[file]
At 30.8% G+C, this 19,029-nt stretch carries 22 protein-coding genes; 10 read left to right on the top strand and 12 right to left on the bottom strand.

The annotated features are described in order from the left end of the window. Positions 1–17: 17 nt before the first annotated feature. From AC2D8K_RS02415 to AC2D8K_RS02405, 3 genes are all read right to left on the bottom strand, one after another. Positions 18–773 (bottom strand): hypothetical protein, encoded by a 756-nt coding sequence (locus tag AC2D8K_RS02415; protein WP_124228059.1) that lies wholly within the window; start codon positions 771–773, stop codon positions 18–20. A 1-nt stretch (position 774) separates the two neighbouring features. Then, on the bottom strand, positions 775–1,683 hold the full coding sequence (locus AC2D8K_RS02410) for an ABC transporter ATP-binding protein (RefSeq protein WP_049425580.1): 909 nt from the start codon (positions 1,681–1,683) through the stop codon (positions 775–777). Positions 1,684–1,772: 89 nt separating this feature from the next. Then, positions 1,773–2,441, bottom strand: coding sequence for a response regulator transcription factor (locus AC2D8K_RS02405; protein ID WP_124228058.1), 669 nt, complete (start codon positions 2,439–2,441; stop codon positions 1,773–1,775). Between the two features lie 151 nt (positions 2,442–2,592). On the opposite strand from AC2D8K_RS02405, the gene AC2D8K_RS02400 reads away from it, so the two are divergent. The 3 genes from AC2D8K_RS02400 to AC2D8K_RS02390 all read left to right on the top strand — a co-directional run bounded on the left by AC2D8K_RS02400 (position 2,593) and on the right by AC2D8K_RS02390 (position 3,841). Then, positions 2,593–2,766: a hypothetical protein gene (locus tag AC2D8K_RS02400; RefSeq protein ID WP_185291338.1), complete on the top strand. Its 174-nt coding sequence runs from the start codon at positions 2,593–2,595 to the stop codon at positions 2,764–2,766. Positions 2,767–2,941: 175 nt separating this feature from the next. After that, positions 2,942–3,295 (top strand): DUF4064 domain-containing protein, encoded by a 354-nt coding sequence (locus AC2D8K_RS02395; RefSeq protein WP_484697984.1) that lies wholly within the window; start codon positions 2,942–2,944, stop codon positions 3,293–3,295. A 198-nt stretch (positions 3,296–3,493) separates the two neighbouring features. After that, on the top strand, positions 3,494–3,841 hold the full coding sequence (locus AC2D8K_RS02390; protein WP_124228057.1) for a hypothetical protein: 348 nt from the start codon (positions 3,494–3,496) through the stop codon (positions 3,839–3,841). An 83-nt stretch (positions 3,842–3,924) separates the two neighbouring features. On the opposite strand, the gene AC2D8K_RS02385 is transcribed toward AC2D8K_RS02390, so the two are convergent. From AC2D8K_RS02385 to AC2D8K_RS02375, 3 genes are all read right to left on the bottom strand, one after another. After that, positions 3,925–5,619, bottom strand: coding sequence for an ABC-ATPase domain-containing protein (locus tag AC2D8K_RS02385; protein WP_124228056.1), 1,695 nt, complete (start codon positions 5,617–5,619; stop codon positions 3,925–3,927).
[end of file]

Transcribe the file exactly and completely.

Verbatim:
At 30.8% G+C, this 19,029-nt stretch carries 22 protein-coding genes; 10 read left to right on the top strand and 12 right to left on the bottom strand.

The annotated features are described in order from the left end of the window. Positions 1–17: 17 nt before the first annotated feature. From AC2D8K_RS02415 to AC2D8K_RS02405, 3 genes are all read right to left on the bottom strand, one after another. Positions 18–773 (bottom strand): hypothetical protein, encoded by a 756-nt coding sequence (locus tag AC2D8K_RS02415; protein WP_124228059.1) that lies wholly within the window; start codon positions 771–773, stop codon positions 18–20. A 1-nt stretch (position 774) separates the two neighbouring features. Then, on the bottom strand, positions 775–1,683 hold the full coding sequence (locus AC2D8K_RS02410) for an ABC transporter ATP-binding protein (RefSeq protein WP_049425580.1): 909 nt from the start codon (positions 1,681–1,683) through the stop codon (positions 775–777). Positions 1,684–1,772: 89 nt separating this feature from the next. Then, positions 1,773–2,441, bottom strand: coding sequence for a response regulator transcription factor (locus AC2D8K_RS02405; protein ID WP_124228058.1), 669 nt, complete (start codon positions 2,439–2,441; stop codon positions 1,773–1,775). Between the two features lie 151 nt (positions 2,442–2,592). On the opposite strand from AC2D8K_RS02405, the gene AC2D8K_RS02400 reads away from it, so the two are divergent. The 3 genes from AC2D8K_RS02400 to AC2D8K_RS02390 all read left to right on the top strand — a co-directional run bounded on the left by AC2D8K_RS02400 (position 2,593) and on the right by AC2D8K_RS02390 (position 3,841). Then, positions 2,593–2,766: a hypothetical protein gene (locus tag AC2D8K_RS02400; RefSeq protein ID WP_185291338.1), complete on the top strand. Its 174-nt coding sequence runs from the start codon at positions 2,593–2,595 to the stop codon at positions 2,764–2,766. Positions 2,767–2,941: 175 nt separating this feature from the next. After that, positions 2,942–3,295 (top strand): DUF4064 domain-containing protein, encoded by a 354-nt coding sequence (locus AC2D8K_RS02395; RefSeq protein WP_484697984.1) that lies wholly within the window; start codon positions 2,942–2,944, stop codon positions 3,293–3,295. A 198-nt stretch (positions 3,296–3,493) separates the two neighbouring features. After that, on the top strand, positions 3,494–3,841 hold the full coding sequence (locus AC2D8K_RS02390; protein WP_124228057.1) for a hypothetical protein: 348 nt from the start codon (positions 3,494–3,496) through the stop codon (positions 3,839–3,841). An 83-nt stretch (positions 3,842–3,924) separates the two neighbouring features. On the opposite strand, the gene AC2D8K_RS02385 is transcribed toward AC2D8K_RS02390, so the two are convergent. From AC2D8K_RS02385 to AC2D8K_RS02375, 3 genes are all read right to left on the bottom strand, one after another. After that, positions 3,925–5,619, bottom strand: coding sequence for an ABC-ATPase domain-containing protein (locus tag AC2D8K_RS02385; protein WP_124228056.1), 1,695 nt, complete (start codon positions 5,617–5,619; stop codon positions 3,925–3,927).